In the wake of my long debacle to get new voice and broadband services from CenturyLink, detailed in my five-part article, I was reminded that many consumers in the US are still served by what, in effect, are telecommunications monopolies.
Even though large operators (often backed by legal disclaimers) say that there is plenty of competition in local markets, my own reality was to have no viable alternative for fixed voice and data communications services. With no competitor looking over CenturyLink’s shoulder, I was virtually forced to beg for service for more than a week. And I must settle for 3 megabit broadband access.
It isn’t this bad for most consumers
Fortunately, the competitive landscape is different for most consumers. In most local markets, at least in metropolitan areas, they can choose from among at least two fixed-line providers: their local phone company and the local cable operator. In some cases, there are additional alternative private – and even public (municipality- and public utility-based) – broadband providers. Rather than pleading, those lucky consumers can simply change providers without too much sacrifice.
As for pay TV, even though most areas have only one cable operator, all of them face competition from two strong satellite TV competitors: DISH and DirecTV. Plus now, Telco IPTV is a full-fledged competitor to cable and satellite, and direct-to-consumer (OTT) distribution brings a steadily-increasing range pay TV and local broadcast programming. I’m sure that this level of competition motivates at least most of them to improve continually.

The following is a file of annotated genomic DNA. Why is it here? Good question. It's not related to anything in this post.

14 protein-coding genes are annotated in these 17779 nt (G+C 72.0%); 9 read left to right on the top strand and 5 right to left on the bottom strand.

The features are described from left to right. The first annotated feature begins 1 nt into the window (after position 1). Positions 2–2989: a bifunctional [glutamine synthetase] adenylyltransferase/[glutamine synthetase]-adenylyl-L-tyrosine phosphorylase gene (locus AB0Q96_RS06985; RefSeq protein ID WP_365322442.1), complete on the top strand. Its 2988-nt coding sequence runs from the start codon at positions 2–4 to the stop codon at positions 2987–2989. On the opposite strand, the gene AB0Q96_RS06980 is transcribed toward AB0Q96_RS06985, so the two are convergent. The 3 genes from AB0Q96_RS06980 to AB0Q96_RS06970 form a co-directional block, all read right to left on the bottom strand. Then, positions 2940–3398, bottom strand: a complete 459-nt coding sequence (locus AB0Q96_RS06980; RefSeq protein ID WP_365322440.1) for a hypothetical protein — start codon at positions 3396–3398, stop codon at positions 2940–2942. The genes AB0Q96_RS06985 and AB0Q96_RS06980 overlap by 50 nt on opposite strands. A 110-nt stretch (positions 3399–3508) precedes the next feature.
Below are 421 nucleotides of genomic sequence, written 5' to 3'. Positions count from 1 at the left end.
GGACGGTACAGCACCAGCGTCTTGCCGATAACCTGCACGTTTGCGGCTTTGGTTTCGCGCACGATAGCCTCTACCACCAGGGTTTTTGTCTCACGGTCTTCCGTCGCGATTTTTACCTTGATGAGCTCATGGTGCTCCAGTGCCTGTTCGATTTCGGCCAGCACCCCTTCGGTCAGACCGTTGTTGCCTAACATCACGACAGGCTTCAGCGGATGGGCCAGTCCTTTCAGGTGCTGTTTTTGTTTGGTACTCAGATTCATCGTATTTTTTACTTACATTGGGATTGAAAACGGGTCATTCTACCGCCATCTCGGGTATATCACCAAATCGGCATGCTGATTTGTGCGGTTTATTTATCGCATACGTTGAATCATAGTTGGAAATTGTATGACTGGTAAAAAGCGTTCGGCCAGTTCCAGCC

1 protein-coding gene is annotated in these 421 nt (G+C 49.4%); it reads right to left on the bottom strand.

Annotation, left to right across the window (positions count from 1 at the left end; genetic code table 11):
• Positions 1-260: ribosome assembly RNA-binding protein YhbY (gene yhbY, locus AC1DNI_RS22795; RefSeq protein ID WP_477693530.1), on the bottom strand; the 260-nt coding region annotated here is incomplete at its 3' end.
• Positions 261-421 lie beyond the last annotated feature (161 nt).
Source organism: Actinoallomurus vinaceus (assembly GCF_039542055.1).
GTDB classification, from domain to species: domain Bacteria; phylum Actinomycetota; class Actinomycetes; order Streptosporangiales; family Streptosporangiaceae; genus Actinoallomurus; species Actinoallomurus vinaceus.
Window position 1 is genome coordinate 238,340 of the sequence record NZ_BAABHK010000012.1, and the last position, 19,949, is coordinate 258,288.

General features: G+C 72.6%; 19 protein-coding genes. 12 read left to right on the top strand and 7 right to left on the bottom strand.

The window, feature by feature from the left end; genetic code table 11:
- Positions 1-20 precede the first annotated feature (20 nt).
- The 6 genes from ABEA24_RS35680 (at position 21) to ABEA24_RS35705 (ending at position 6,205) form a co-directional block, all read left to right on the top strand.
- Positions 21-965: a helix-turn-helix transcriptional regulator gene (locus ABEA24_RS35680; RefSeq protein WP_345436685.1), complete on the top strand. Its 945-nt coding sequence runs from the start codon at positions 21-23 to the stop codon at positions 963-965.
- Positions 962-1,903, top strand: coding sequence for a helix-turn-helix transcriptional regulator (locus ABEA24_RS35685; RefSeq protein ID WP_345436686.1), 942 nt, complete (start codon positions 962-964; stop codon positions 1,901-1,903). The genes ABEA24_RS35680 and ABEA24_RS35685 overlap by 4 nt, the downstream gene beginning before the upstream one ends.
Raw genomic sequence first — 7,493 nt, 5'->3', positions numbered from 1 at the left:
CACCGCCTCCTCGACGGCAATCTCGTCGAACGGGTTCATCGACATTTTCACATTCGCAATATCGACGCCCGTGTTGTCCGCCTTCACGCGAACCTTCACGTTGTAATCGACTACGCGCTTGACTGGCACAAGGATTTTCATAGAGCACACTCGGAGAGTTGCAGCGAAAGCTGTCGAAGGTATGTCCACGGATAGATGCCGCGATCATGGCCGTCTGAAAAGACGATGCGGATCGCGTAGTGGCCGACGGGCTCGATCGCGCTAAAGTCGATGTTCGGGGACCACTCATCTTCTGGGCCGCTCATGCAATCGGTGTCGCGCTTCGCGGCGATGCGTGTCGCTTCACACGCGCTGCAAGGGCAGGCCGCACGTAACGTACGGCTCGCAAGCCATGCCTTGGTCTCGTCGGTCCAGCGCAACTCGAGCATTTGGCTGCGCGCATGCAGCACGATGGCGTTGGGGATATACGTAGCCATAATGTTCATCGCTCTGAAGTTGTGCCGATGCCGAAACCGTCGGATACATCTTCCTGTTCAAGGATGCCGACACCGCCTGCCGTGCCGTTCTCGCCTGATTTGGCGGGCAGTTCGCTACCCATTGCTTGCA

On the mobile side, the US has four national cellular carriers – AT&T, Verizon, Sprint and T-Mobile – and the healthy competitive battle among those ensures that, if one of them provides doesn’t reach or provides inadequate services, there are others to choose from.
Stay tuned for the next battlegrounds
So, the battle among service providers in the physical world is well engaged. Now, all eyes should turn to the FCC, as it fights to reassert authority over the ongoing consolidation of the media industry, and Net Neutrality. Whether or not operators like Comcast and Verizon are purposely degrading service for content that they don’t originate or profit from themselves are two sides of the same coin.
But those are stories for a different day. (Ed: As it turned out, it was a story for the next day.)
Furthermore, Centurylink wasn’t done with me either.